Chengdu, Wuhan and Zhengzhou stepping up efforts to become National Central City#Oriental Outlook#-Sino-US

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Chengdu, Wuhan and Zhengzhou stepping up efforts to become National Central City#Oriental Outlook#

In February 2010, the ministry issued the "National Urban System Plan" and designated five major cities, Beijing, Tianjin, Shanghai, Guangzhou and Chongqing as National Central Cities.

It was the first time for China to set National Central City which would help to lead regional development in areas like economy, science and technology, communication and traffic.

In 2016, National Central City again captured public attention as it was announced that Chengdu, the capital of Sichuan province in southern China, Wuhan, capital of Hubei province, and Zhengzhou, capital of Henan province, both in central part of China, would be constructed into National Central Cities.

In the ninth issue of 2017, Oriental Outlook ran a cover story discussing the reasons behind the selection of the three cities and the decision to support them to be developed into National Central City.

Below is an excerpt of the article.


Chengdu is located in both the Belt & Road and Yangtze River economic zone, which has a significant strategic meaning for the country. Developing Chengdu into a National Central City is a key step for the country to promote western region development and connect inland cities with eastern coastal cities and international market.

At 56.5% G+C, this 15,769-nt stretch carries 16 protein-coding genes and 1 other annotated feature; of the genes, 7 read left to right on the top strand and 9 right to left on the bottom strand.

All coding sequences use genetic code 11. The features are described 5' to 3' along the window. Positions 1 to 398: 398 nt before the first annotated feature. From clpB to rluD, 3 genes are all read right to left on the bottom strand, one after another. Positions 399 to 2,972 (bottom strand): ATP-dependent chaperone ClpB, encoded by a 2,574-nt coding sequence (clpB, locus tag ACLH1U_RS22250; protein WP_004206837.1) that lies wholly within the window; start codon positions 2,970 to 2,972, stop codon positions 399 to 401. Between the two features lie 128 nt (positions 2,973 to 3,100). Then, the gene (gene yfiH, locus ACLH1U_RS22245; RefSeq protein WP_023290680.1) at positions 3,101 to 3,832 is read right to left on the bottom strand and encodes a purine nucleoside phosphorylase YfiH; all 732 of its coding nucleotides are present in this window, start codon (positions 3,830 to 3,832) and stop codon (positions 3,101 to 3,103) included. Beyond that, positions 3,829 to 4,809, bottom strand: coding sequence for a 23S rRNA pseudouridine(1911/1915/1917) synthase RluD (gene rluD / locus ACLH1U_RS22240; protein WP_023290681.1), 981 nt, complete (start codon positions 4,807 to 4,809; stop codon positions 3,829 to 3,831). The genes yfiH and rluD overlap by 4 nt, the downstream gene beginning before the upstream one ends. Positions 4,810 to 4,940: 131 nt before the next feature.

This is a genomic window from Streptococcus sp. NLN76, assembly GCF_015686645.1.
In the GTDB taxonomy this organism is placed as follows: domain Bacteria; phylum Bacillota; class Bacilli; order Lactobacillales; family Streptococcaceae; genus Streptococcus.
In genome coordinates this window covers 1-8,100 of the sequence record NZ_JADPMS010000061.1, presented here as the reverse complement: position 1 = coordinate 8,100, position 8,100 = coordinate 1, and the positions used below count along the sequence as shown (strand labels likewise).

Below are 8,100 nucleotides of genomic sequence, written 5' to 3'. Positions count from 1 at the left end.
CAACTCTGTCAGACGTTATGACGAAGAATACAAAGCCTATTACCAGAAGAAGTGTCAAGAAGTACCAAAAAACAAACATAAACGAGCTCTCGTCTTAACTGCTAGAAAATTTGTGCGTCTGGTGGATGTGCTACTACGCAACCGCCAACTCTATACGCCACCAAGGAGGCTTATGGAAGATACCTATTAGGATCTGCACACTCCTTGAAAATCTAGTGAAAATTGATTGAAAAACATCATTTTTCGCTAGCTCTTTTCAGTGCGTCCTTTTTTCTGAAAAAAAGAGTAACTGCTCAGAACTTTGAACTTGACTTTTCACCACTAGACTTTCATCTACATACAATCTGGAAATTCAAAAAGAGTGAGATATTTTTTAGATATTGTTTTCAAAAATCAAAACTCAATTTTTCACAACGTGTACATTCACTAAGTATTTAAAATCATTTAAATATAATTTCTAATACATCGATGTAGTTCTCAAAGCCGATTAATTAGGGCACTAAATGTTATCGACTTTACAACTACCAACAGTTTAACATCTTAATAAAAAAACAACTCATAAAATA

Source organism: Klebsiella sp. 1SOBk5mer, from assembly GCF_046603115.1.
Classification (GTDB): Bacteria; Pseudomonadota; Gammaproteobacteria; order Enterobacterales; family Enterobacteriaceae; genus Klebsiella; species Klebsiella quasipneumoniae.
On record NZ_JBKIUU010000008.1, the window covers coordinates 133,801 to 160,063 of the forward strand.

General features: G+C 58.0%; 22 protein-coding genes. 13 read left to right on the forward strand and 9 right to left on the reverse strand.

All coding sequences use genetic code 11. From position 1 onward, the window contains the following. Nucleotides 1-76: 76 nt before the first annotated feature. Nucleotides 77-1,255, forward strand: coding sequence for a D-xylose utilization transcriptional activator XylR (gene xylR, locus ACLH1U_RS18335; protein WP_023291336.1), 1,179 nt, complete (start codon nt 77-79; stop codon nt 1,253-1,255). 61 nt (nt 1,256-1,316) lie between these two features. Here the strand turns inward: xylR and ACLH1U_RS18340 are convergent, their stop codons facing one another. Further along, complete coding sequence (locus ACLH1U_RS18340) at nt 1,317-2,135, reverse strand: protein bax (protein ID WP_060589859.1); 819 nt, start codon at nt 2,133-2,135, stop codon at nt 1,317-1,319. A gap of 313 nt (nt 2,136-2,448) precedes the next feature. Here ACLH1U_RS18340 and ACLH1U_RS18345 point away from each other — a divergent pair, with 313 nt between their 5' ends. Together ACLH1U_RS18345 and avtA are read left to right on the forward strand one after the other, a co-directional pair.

To become National Central City, the city has relied on innovation, reform, opening-up and talent as the four main engines to push the development of the city.

It is estimated that 12,000 technological enterprises were set up in 2016, up 9.1% on year and 39,000 patents were applied in 2016, up 32.6%. The high-tech industry helped the city to create 838.7 billion yuan in 2016.

According to the statistical bureau of Sichuan province, the 2016 GDP in Chengdu was 1,217 billion yuan, increased by 7.7% on year and the growth rate was one percent higher than that of the whole country.

In 2017, Chengdu set a goal to promote its industry through innovation and is to invest around 29 billion yuan in Research & Development (R&D) sector. It will also set up 12,000 more technological enterprises which will help to create 48 billion yuan technological deals, up 9% on year.

As a National Central City, it is also obliged to lead the development of neighboring cities such as Deyang, Ziyang and Meishan, and the way to connect these cities to Chengdu are the intercity high-speed railways.

Developing international rail roads is another key step for Chengdu to become a core city in the region. One of the most important international railroads is the Rong’ou express railroad which not only helps to transport cargos for companies between cities in China and Europe, but also to transfer capacity and upgrade industry.

According to Chengdu Customs, up to 1,200 companies used the Rong’ou express railroad in 2016, and it is estimated that the amount of cargos transported through Rong’ou has reached more than $2 billion in the past three years.

Fully exploring the domestic and international market, and participating in international supply chain are key steps for Chengdu to develop into National Central City, experts say.